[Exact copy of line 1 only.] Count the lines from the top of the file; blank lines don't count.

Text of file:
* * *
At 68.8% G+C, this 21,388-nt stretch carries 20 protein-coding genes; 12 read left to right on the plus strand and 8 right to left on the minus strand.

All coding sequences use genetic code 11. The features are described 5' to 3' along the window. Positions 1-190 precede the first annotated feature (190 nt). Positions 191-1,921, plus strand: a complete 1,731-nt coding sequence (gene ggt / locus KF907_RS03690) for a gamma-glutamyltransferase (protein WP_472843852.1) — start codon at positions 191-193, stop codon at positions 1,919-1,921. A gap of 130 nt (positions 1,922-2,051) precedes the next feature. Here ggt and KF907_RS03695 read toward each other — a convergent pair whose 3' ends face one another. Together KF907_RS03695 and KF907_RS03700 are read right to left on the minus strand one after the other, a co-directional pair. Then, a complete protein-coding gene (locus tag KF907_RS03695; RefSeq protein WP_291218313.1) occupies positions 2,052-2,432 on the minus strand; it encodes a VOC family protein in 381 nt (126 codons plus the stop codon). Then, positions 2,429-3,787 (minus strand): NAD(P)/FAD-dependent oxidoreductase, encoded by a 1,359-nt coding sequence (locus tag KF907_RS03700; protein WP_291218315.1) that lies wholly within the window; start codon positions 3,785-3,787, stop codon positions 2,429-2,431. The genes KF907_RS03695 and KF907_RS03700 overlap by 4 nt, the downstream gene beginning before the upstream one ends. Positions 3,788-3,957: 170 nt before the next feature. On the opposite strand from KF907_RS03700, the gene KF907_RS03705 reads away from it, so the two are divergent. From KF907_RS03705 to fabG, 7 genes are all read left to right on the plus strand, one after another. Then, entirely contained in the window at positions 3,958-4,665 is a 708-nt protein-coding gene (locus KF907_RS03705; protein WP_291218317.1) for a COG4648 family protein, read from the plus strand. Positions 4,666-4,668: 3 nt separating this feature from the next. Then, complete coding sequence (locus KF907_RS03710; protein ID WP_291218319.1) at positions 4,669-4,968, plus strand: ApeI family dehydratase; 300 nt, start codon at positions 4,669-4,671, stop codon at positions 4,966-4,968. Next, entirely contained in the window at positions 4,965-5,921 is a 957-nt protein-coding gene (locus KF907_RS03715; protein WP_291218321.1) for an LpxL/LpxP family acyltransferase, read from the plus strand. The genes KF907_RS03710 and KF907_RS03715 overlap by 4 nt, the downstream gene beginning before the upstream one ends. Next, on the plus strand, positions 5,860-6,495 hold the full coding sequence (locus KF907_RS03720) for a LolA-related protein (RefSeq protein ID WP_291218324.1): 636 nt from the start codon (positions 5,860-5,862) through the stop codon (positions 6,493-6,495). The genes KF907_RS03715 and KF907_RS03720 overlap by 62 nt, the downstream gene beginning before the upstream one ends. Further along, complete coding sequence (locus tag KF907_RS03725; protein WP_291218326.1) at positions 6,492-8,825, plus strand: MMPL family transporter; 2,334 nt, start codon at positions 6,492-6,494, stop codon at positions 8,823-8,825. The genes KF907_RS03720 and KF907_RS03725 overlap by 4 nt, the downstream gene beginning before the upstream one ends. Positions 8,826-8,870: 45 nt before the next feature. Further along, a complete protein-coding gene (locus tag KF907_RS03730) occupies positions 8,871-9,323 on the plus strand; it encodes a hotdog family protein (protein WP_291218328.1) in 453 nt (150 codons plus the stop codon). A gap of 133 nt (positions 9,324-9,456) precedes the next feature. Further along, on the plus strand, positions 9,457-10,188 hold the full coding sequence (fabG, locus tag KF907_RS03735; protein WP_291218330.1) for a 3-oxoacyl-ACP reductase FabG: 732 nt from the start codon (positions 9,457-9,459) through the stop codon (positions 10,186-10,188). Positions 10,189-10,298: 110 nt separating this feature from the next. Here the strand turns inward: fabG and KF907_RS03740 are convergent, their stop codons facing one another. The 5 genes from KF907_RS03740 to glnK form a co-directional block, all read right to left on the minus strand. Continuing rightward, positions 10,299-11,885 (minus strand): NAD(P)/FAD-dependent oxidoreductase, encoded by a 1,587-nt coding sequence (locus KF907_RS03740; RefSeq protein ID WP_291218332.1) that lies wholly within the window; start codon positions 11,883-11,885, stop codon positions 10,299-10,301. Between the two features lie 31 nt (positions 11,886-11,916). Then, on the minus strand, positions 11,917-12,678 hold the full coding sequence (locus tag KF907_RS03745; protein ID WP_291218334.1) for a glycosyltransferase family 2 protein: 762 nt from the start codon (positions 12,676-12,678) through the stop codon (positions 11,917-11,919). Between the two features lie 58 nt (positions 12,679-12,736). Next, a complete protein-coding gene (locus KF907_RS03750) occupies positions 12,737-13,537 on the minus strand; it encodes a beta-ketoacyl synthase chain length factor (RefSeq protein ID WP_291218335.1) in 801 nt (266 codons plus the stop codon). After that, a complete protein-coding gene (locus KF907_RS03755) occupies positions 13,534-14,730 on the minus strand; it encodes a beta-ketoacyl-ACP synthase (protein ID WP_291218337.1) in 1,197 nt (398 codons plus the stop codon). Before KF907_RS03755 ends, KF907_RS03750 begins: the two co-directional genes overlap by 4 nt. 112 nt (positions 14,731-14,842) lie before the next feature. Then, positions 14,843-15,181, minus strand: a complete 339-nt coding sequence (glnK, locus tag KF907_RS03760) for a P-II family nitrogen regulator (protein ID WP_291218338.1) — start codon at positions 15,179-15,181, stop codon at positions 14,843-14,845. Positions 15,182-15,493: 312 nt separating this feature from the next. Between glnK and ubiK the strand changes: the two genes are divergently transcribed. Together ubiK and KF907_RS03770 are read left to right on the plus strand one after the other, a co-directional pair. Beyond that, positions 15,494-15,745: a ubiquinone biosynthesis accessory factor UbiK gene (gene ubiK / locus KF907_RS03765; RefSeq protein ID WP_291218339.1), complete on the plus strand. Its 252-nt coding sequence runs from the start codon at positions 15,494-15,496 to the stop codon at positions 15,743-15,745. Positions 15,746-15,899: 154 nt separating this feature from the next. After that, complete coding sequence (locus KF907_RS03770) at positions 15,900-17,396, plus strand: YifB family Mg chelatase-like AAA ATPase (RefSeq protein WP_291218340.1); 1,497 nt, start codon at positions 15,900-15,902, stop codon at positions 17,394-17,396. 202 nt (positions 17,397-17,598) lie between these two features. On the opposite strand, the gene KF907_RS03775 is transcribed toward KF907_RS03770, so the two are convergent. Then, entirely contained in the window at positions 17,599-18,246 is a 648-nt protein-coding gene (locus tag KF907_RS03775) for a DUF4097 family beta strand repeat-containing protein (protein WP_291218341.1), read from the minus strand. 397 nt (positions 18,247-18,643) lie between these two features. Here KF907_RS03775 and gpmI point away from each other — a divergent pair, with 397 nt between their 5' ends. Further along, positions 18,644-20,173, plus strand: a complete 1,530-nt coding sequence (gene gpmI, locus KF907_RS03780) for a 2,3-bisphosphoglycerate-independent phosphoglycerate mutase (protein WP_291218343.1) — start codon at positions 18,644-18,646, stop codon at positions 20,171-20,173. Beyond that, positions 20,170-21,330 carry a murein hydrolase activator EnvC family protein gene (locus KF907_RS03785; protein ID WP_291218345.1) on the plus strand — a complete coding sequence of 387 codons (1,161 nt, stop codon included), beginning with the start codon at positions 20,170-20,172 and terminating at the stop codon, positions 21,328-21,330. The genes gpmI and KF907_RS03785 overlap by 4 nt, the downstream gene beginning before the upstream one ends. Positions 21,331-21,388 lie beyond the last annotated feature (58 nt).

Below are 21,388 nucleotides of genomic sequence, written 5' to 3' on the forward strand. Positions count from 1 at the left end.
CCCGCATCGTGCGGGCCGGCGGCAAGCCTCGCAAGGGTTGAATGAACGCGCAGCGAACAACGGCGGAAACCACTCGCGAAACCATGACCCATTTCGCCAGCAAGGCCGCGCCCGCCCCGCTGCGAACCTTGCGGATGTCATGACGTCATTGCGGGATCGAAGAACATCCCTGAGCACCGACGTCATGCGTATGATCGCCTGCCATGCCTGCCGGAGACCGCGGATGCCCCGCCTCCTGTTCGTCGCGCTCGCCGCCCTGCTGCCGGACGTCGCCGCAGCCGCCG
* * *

At 68.8% G+C, this 21,388-nt stretch carries 20 protein-coding genes; 12 read left to right on the plus strand and 8 right to left on the minus strand.